Kunduz, War Crimes, and the Real Laws of War

An employee of Doctors Without Borders stands in the hospital in Kunduz, Afghanistan, the day after an errant U.S. air attack, Oct. 16, 2015.

Najim Rahim via AP

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An employee of Doctors Without Borders stands in the hospital in Kunduz, Afghanistan, the day after an errant U.S. air attack, Oct. 16, 2015.

The U.S. should embrace an independent investigation of the tragic Afghanistan hospital strike to shed light—and facts—on the laws of war.

A devastating attack by the U.S. military on a hospital in Kunduz, Afghanistan, run by Médecins Sans Frontières earlier this month made headlines around the world. Confused, contradictory and sometimes mistaken statements by officials continued to make news, until the U.S. took responsibility for what occurred.

Almost immediately after the attack, Médecins Sans Frontières officials claimed that what occurred was a “war crime.” Yet this claim occurred – as do most popularly presented claims of war crimes – within a context in which the general public remains sadly uninformed about the basic tenets of the laws of war and the ways in which these rules are applied by U.S. forces and other players within the international community. A full independent investigation is needed, not only to better understand the decision-making processes that resulted in the tragic attack, but also to explain key elements of the laws of war. It would also provide an opportunity for U.S. military and civilian leaders to highlight their serious commitment towards limiting the use of force in accordance with this body of rules and regulations.

Here is what we know happened: The hospital was opened in 2011 by the Nobel Peace Prize-winning organization and was the only trauma center of its kind in the region. Its location and use were well-known to the U.S. military, NATO forces, Afghan security forces and the local population. Nevertheless, on Oct. 3, the medical facility was subjected to a sustained air attack, lasting over half an hour. While many specifics of what occurred are not yet public, the AC-130 gunship used in the attack carries rapid-fire cannons, a howitzer, as well as missiles and bombs, all known to be particularly accurate. The plane is part of a U.S. military orientation towards using precision munitions which when coupled with on-the-ground guidance should ensure accurate targeting. When it was over, 22 staff and patients were dead and 37 were wounded.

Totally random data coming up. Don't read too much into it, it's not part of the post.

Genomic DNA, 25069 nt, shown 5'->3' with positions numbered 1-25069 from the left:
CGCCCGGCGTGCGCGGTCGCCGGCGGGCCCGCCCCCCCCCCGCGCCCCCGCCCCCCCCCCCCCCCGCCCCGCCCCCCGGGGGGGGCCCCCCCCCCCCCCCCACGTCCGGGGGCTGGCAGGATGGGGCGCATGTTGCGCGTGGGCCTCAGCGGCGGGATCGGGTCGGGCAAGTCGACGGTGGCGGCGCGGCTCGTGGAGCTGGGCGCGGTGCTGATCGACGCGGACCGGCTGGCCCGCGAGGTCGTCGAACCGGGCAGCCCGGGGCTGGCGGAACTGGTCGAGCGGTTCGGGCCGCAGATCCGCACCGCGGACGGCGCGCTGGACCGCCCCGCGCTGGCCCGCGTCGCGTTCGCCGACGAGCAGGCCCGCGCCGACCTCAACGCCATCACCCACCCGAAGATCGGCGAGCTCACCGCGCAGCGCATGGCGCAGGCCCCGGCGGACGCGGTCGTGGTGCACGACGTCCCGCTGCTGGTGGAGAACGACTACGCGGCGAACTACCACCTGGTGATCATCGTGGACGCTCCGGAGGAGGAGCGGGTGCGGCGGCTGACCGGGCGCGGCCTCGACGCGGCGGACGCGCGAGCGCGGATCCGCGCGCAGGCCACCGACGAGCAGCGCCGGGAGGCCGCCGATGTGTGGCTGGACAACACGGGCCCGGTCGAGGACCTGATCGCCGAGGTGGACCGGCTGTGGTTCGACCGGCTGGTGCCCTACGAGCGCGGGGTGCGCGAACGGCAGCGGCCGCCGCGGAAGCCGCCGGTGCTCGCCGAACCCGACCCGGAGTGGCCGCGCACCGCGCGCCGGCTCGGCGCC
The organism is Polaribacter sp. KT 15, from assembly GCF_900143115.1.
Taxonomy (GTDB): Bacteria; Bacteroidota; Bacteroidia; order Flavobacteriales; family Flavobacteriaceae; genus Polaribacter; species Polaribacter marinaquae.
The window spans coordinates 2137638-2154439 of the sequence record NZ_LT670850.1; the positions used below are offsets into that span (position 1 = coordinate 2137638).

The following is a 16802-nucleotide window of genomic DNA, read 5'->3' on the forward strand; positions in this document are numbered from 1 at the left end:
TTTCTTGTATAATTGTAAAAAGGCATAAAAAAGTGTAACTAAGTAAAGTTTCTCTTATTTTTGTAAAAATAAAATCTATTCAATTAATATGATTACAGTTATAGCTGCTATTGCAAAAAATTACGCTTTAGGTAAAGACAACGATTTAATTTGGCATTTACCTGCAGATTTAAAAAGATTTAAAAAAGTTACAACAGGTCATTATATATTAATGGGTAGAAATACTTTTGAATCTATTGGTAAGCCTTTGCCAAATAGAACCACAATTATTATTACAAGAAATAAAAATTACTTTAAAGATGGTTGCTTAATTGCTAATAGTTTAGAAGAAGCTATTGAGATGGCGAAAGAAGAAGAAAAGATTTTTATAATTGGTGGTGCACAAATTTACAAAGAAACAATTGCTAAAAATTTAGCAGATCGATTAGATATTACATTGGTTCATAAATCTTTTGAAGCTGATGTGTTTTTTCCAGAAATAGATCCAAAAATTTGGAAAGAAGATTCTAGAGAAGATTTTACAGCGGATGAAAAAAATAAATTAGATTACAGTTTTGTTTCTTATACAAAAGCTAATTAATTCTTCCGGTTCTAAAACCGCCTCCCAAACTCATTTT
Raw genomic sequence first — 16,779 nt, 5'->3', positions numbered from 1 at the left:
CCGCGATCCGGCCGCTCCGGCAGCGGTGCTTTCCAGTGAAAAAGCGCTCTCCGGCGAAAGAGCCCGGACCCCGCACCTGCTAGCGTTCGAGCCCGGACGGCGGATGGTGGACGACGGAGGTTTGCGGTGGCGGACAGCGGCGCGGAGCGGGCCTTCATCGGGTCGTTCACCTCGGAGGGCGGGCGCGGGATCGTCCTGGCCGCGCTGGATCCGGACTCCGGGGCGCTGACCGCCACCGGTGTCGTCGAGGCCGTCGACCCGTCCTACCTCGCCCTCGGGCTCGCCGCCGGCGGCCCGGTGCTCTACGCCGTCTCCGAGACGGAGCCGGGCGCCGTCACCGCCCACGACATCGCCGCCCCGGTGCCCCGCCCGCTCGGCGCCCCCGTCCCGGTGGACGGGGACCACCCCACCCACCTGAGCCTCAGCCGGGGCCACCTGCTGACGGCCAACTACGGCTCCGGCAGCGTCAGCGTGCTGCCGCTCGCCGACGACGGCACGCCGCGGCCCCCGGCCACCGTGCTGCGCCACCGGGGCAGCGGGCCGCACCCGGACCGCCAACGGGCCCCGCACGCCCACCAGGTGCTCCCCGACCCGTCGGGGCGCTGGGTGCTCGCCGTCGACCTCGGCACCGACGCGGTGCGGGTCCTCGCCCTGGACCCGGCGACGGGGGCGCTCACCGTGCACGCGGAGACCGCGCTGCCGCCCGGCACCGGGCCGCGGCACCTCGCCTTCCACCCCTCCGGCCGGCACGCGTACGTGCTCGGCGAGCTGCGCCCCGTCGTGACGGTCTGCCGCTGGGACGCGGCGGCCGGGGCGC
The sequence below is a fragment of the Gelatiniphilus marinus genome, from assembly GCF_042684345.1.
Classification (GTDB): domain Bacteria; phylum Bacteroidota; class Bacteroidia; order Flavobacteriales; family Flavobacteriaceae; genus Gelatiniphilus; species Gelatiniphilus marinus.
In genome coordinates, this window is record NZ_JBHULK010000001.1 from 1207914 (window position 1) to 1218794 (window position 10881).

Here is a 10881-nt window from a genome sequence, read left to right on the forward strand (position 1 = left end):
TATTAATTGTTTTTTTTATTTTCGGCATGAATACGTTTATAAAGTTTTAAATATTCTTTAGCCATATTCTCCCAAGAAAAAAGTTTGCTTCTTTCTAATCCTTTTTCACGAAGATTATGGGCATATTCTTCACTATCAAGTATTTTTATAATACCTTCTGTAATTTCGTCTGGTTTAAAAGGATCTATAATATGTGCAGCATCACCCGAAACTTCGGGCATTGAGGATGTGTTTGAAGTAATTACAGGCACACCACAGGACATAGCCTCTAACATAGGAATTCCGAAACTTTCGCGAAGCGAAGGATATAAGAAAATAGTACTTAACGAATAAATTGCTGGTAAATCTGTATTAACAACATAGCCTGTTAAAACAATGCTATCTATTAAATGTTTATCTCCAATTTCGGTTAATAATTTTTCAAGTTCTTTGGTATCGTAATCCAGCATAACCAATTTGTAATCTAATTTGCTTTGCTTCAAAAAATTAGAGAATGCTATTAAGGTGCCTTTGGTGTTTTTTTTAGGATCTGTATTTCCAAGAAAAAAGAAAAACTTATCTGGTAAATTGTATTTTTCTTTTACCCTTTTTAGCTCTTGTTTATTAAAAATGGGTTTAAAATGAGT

Medical facilities and medical personnel are protected under international law. Because of this, some suggested that what occurred represented the very definition of a war crime. Others argued that what mattered was the intent of those involved in the attack, suggesting an accidental targeting of the hospital would not constitute a war crime. Yet, neither of these positions is correct.  

There are, in fact, contexts in which a hospital can be attacked, such as if the site is controlled and occupied by those that can be legally targeted, like Taliban combatants. Similarly, while intent is an element of many war crimes, in a case of targeting, the failure to engage in adequate measures to protect civilians can constitute a violation of the law even where there was no intent to cause harm. So, if those responsible for selecting the Kunduz hospital as a target did so without carefully considering the potential for civilian casualties and harm, they may have broken existing U.S. military rules and may be criminally liable for their actions.